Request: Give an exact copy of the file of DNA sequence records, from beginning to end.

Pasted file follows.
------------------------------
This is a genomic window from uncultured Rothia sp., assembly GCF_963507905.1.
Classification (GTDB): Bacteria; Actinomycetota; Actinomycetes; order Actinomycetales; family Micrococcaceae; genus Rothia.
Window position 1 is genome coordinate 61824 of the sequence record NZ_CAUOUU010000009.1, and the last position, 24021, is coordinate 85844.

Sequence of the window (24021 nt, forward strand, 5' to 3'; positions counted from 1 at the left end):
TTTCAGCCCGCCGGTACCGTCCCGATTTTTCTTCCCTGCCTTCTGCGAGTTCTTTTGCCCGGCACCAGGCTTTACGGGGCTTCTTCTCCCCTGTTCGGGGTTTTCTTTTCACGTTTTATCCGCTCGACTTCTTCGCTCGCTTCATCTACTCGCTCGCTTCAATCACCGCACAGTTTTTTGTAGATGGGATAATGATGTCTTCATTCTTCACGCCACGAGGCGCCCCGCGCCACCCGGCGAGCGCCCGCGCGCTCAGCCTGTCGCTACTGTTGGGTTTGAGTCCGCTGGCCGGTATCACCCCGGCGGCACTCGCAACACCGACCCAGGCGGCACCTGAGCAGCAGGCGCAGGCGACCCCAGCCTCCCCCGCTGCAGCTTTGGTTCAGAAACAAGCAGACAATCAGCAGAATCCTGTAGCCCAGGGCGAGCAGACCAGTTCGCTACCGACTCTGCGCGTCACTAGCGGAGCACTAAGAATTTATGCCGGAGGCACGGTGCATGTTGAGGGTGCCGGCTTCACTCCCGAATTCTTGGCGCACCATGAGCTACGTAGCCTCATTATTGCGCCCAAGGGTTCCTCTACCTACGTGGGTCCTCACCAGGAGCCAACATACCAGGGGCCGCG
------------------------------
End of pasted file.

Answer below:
This is a genomic window from uncultured Rothia sp., assembly GCF_963507905.1.
Classification (GTDB): Bacteria; Actinomycetota; Actinomycetes; order Actinomycetales; family Micrococcaceae; genus Rothia.
Window position 1 is genome coordinate 61824 of the sequence record NZ_CAUOUU010000009.1, and the last position, 24021, is coordinate 85844.

Sequence of the window (24021 nt, forward strand, 5' to 3'; positions counted from 1 at the left end):
TTTCAGCCCGCCGGTACCGTCCCGATTTTTCTTCCCTGCCTTCTGCGAGTTCTTTTGCCCGGCACCAGGCTTTACGGGGCTTCTTCTCCCCTGTTCGGGGTTTTCTTTTCACGTTTTATCCGCTCGACTTCTTCGCTCGCTTCATCTACTCGCTCGCTTCAATCACCGCACAGTTTTTTGTAGATGGGATAATGATGTCTTCATTCTTCACGCCACGAGGCGCCCCGCGCCACCCGGCGAGCGCCCGCGCGCTCAGCCTGTCGCTACTGTTGGGTTTGAGTCCGCTGGCCGGTATCACCCCGGCGGCACTCGCAACACCGACCCAGGCGGCACCTGAGCAGCAGGCGCAGGCGACCCCAGCCTCCCCCGCTGCAGCTTTGGTTCAGAAACAAGCAGACAATCAGCAGAATCCTGTAGCCCAGGGCGAGCAGACCAGTTCGCTACCGACTCTGCGCGTCACTAGCGGAGCACTAAGAATTTATGCCGGAGGCACGGTGCATGTTGAGGGTGCCGGCTTCACTCCCGAATTCTTGGCGCACCATGAGCTACGTAGCCTCATTATTGCGCCCAAGGGTTCCTCTACCTACGTGGGTCCTCACCAGGAGCCAACATACCAGGGGCCGCG